The Viking Way: Magic and Mind in Late Iron Age Scandinavia [Hardback]

Neil Price (Author)

ISBN: 9781842172605 | Published by: Oxbow Books | Year of Publication: 2019 | Language: English 432p, H280 x W216 (mm)

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The Viking Way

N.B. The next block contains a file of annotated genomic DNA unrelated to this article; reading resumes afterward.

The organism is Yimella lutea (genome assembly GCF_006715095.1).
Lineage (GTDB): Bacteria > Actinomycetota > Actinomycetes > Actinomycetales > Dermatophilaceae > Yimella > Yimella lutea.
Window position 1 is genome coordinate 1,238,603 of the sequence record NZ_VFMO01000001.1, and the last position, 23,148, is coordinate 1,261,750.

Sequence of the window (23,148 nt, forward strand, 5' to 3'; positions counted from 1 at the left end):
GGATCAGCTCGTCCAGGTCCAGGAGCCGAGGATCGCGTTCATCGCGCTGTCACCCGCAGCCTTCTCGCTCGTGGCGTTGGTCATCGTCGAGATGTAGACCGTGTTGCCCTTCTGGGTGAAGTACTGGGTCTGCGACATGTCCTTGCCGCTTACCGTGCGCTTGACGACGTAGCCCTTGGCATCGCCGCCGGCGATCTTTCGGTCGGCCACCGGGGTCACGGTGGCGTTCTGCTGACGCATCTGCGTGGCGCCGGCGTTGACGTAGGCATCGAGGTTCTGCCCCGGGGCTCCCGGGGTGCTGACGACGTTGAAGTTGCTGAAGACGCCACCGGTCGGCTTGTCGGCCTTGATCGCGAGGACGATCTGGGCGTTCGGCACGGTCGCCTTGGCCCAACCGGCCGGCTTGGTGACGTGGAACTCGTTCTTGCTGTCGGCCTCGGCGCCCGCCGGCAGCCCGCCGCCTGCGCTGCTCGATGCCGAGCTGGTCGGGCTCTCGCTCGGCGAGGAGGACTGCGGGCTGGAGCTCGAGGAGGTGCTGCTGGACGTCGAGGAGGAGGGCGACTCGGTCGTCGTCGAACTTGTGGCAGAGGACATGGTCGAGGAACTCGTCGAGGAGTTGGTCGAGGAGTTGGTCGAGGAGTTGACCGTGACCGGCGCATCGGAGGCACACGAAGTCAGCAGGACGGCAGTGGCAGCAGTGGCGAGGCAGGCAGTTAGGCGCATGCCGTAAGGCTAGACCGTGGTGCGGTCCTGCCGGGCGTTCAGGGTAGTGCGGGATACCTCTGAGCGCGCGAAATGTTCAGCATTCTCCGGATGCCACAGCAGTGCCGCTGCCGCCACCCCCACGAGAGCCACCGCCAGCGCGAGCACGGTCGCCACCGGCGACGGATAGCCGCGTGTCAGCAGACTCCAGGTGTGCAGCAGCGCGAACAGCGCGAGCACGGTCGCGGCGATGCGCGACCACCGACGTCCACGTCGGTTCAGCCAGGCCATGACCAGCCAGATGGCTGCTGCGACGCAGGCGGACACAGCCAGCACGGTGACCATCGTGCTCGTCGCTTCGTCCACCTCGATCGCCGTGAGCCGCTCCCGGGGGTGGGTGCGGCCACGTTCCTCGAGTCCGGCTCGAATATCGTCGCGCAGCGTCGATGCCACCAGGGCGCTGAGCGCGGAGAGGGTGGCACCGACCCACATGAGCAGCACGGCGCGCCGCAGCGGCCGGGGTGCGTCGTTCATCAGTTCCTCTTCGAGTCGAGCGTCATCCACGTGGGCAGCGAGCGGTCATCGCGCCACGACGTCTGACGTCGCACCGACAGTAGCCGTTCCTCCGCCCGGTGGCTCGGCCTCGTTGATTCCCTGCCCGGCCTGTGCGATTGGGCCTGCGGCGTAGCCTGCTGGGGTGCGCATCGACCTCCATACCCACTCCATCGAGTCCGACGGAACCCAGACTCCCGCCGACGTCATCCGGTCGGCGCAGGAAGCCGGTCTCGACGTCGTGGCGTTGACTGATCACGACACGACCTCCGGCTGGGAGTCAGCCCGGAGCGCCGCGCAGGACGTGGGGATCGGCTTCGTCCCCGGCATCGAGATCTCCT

Magic, sorcery and witchcraft are among the most common themes of the great medieval Icelandic sagas and poems, the problematic yet vital sources that provide our primary textual evidence for the Viking Age that they claim to describe. Yet despite the consistency of this picture, surprisingly little archaeological or historical research has been done to explore what this may really have meant to the men and women of the time. This book examines the evidence for Old Norse sorcery, looking at its meaning and function, practice and practitioners, and the complicated constructions of gender and sexual identity with which these were underpinned. Combining strong elements of eroticism and aggression, sorcery appears as a fundamental domain of women's power, linking them with the gods, the dead and the future. Their battle spells and combat rituals complement the men's physical acts of fighting, in a supernatural empowerment of the Viking way of life. What emerges is a fundamentally new image of the world in which the Vikings understood themselves to move, in which magic and its implications permeated every aspect of a society permanently geared for war. In this fully-revised and expanded second edition, Neil Price takes us with him on a tour through the sights and sounds of this undiscovered country, meeting its human and otherworldly inhabitants, including the Sámi with whom the Norse partly shared this mental landscape. On the way we explore Viking notions of the mind and soul, the fluidity of the boundaries that they drew between humans and animals, and the immense variety of their spiritual beliefs. We find magic in the Vikings' bedrooms and on their battlefields, and we meet the sorcerers themselves through their remarkable burials and the tools of their trade. Combining archaeology, history and literary scholarship with extensive studies of Germanic and circumpolar religion, this multi-award-winning book shows us the Vikings as we have never seen them before.